Now that I am retired having been many years a magistrate with a long awareness of the declining freedoms enjoyed by the ordinary citizen and a corresponding fear of the big brother state`s ever increasing encroachment on civil liberties I hope that my personal observations within these general parameters will be of interest to those with an open mind. Having been blogging with this title for many years against the rules of the Ministry of Justice my new found freedom should allow me to be less inhibited in these observations.





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Wednesday, 20 July 2016

CCTOs: THEY DON`T EXIST BUT THEY SHOULD

We`ve had ASBOs and CRASBOs; DBOs and CBOs; CPNs, DPPOs and now since 2014 PSPOs.  Apart from the tiny minds with little memory, long on aliteration and low on original thought is there any hope at all that those who advise the new Justice Secretary will find their comeuppance as did many who were faced down by Michael Gove......may his reputation seek resurrection.  Last week I posted on the limitations the justice system is facing with regard to those who are a public nuisance owing to their addiction.   Depending on sources it is estimated that 50% - 70% of all criminal activity is based on the perpetrators` drug and/or alcohol addictions.  Of about 200,000 violent crimes annually in England and Wales it is thought that just under half were committed under the influence of alcohol.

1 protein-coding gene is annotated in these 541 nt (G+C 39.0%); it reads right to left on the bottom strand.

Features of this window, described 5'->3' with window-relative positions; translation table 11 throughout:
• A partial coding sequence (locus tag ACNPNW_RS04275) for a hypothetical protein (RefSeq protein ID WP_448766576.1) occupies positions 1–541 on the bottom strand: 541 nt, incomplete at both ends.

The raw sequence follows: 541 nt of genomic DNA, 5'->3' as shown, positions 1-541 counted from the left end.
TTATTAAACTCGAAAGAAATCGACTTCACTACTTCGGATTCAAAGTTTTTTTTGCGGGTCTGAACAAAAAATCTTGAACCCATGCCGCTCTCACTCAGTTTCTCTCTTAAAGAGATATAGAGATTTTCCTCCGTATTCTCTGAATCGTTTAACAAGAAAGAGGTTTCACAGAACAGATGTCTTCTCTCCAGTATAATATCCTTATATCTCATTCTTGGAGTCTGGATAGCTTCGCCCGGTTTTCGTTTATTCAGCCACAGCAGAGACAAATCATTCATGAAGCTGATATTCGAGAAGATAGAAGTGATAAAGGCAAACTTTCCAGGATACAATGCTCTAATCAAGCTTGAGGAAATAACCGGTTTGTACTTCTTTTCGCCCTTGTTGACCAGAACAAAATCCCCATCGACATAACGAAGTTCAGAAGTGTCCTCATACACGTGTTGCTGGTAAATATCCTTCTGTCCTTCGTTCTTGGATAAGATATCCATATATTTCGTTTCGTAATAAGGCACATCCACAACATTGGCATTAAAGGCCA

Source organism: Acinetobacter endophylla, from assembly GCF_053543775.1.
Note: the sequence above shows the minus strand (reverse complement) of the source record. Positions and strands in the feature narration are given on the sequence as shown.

Boston Magistrates` Court on Monday was a shameful example of how we treat alcoholics whose public behaviour is intolerable. But disposals similar are handed out in their hundreds week in and week out all over the country.  Sooner or later a government must grasp the nettle and find a way of making compulsory confinement and treatment available for those for whom the only future prospect is an early pauper`s death followed by a pauper`s funeral in a borough cemetery funded by perhaps the same council that authorised the use of PUBLIC SPACE PROTECTION ORDERS.   I have it; let`s have CCTOs: COMPULSORY CONFINEMENT AND TREATMENT ORDERS or would it be quicker to wait for Godot?

1 comment:

  1. I wonder if the Bench asked the obvious question: if these defendants are homeless, living on the street, then wherelse can they drink? Residents of shelters cannot generally take alcohol on the premises. Fines will either not be paid or will take an age to pay off.
    If I lived on the street I think I would need the comfort of alcohol to deal with it.

    Once again we attempt to deal with what is fundamentally a social problem requiring a range of (no doubt costly) inputs by simply legal means. It won't work.

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